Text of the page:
General manager Don Waddell expects to remain with the Atlanta Thrashers and so does once-beleaguered forward Maxim Afinogenov, according to a story and Tweet by Austin Journal-Constitution reporter Chris Vivlamore. (Late note as I was compiling this post: Bird Watcher’s Anonymous notes that Waddell might be elevated to the team president level. Doesn’t change my general message that he hasn’t justified keeping his job, let alone a promotion.)
“I think I will be back next year,” Waddell said. “It’s just a matter of we have to figure some things out. We are disappointed we won’t be playing next week. Do I think we made strides this year? One hundred percent.”
Asked whether he could return in a different role, Waddell said: “I don’t know. We have time on our side to figure all that out. I’m sure in the near future, as soon as we figure it all out, we’ll let you know.”
The one person who deserves another shot – coach John Anderson – “will be evaluated” by the team. That sounds more than a bit ominous, but I think the often glass half-empty (at least if you are to believe the musings of Laura Astorian) coach has justified another shot after squeezing a 70-75-19 record out of an exceedingly mediocre roster.
To me, Waddell’s existence can only be justified if the Thrashers really are that frightened to go out on a limb. You certainly have a great variety of choices if you want to judge him by his failures. He failed to keep stars such as Dany Heatley, Marian Hossa and Ilya Kovalchuk, showed a consistent inability to regularly draft breakout talent with great picks (see: Lehtonen, Kari with a second overall pick) and simply made some downright shameful moves (trading young blueliner Braydon Coburn for the empty husk of a horrible contract that was Alexei Zhitnik). His mini-Moscow movement (adding Afinogenov and Nikolai Antropov to a Russian/Czech-heavy lineup) failed to satisfy Ilya Kovalchuk, forcing Waddell to move the mercurial superstar. By all accounts, the Waddell era has been an unmitigated disaster (unless you really want to hang your hat on that one playoff run in which they were summarily humiliated by the New York Rangers).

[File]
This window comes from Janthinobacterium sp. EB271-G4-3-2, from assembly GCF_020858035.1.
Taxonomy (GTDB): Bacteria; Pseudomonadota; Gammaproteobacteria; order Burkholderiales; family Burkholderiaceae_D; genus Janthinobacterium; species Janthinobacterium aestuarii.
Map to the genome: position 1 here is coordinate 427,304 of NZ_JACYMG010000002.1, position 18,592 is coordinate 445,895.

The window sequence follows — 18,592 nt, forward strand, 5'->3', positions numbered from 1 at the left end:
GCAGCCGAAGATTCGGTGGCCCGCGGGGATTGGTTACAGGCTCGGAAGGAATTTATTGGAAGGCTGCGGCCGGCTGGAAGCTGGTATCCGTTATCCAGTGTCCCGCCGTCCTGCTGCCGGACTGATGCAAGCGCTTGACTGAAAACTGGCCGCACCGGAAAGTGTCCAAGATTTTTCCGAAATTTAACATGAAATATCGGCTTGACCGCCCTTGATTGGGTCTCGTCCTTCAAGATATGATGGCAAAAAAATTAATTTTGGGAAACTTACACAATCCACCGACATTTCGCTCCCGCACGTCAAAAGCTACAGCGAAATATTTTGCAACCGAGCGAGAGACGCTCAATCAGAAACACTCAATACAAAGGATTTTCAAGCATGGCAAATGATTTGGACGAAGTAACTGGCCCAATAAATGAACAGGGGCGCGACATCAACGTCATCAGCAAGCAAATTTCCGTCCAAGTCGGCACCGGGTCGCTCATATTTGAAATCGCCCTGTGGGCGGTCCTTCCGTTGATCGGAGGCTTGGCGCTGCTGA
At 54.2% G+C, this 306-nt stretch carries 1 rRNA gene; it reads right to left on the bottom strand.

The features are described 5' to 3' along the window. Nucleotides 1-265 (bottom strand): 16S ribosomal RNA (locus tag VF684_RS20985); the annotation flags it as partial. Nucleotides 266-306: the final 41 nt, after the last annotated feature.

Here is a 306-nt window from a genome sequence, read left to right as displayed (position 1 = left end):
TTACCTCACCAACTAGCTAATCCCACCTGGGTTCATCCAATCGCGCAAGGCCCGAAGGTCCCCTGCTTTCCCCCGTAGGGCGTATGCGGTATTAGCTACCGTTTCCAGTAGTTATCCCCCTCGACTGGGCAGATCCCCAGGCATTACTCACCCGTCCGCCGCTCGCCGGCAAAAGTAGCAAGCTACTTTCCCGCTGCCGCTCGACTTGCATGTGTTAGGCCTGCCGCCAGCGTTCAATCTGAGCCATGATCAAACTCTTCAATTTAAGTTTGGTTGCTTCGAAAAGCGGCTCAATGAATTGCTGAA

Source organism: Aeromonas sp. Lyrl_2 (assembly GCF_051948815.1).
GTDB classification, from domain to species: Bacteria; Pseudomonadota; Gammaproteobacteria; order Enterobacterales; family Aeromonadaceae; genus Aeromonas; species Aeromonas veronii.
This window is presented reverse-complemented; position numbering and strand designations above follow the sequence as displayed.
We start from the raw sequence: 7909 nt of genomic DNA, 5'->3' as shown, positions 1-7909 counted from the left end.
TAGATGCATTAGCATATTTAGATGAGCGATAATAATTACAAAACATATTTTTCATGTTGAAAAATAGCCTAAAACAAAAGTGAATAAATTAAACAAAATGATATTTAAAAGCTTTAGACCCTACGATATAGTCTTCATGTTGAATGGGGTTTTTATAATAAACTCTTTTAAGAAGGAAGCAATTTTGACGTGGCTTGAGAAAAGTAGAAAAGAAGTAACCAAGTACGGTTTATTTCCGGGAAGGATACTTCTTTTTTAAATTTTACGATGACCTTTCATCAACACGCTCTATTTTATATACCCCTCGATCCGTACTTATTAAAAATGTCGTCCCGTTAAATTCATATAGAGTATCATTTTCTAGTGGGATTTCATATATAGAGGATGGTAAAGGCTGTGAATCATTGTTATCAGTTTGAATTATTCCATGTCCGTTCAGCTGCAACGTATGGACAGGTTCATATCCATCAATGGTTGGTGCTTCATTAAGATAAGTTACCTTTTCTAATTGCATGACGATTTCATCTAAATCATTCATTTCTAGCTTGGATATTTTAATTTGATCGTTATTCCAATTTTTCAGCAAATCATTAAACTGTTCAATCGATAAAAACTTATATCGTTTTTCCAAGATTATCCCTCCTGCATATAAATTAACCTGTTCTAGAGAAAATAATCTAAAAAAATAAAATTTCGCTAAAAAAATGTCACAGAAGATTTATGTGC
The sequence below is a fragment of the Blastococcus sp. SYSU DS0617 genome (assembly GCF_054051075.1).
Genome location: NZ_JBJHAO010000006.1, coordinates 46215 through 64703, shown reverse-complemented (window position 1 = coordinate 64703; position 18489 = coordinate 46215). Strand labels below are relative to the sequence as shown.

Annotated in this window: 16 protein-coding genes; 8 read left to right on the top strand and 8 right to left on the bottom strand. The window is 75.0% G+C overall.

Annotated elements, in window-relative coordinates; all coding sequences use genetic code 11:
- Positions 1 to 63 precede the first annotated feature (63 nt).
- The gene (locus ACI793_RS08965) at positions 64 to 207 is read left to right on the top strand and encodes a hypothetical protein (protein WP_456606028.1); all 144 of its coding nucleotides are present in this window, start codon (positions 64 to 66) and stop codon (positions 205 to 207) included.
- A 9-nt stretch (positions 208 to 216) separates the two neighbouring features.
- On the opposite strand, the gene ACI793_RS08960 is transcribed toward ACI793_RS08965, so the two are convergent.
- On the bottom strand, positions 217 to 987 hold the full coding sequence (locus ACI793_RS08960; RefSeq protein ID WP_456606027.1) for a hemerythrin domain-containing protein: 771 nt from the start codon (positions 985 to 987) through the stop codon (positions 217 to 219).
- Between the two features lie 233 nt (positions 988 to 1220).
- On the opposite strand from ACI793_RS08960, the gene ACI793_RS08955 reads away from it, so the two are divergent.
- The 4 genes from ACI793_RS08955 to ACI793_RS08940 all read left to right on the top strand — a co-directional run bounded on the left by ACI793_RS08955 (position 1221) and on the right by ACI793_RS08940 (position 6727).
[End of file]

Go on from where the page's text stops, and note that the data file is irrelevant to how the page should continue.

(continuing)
Simply put, this is the ideal time to can Waddell. According to CapGeek.com, the Thrashers have a staggering $31 million in cap space that they can use to give their roster a makeover. Some might ask “who in their right mind would go to Atlanta?” Let me offer this rebuttal: anyone who likes money. The one great strength of the Thrashers’ depleted roster is that there aren’t any horrible albatross contracts; I’m not crazy about Ron “underwear” Hainsey’s $4.5 million cap hit, but he’s the team’s highest-paid player going into the 2010-11 season. When you consider that the team has some decent young pieces such as Zach Bogosian, Evander Kane and Brian Little, this could be a great situation if, say, Steve Yzerman and/or Ken Hitchcock would be willing to put their stamp on a franchise.
As far as Afinogenov goes, I’d just say this: he can come back if he does so cheaply. Other than that, let him float his way to the KHL.